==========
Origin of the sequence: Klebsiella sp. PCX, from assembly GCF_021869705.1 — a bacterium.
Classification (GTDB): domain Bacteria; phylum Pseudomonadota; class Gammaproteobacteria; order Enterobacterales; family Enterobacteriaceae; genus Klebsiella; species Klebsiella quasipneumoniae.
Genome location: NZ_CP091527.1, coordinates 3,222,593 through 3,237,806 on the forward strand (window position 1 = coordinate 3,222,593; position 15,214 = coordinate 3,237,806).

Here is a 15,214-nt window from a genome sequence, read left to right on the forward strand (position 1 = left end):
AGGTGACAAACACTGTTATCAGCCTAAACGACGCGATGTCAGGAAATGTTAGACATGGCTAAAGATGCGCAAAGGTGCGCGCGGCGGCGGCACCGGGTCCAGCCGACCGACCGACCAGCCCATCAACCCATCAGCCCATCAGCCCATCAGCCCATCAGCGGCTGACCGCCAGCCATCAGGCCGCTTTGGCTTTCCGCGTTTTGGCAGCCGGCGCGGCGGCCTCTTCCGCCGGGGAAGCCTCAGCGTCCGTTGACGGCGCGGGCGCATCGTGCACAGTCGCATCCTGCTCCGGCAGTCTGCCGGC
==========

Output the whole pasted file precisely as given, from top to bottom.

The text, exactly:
Origin of the sequence: Klebsiella sp. PCX, from assembly GCF_021869705.1 — a bacterium.
Classification (GTDB): domain Bacteria; phylum Pseudomonadota; class Gammaproteobacteria; order Enterobacterales; family Enterobacteriaceae; genus Klebsiella; species Klebsiella quasipneumoniae.
Genome location: NZ_CP091527.1, coordinates 3,222,593 through 3,237,806 on the forward strand (window position 1 = coordinate 3,222,593; position 15,214 = coordinate 3,237,806).

Here is a 15,214-nt window from a genome sequence, read left to right on the forward strand (position 1 = left end):
AGGTGACAAACACTGTTATCAGCCTAAACGACGCGATGTCAGGAAATGTTAGACATGGCTAAAGATGCGCAAAGGTGCGCGCGGCGGCGGCACCGGGTCCAGCCGACCGACCGACCAGCCCATCAACCCATCAGCCCATCAGCCCATCAGCCCATCAGCGGCTGACCGCCAGCCATCAGGCCGCTTTGGCTTTCCGCGTTTTGGCAGCCGGCGCGGCGGCCTCTTCCGCCGGGGAAGCCTCAGCGTCCGTTGACGGCGCGGGCGCATCGTGCACAGTCGCATCCTGCTCCGGCAGTCTGCCGGC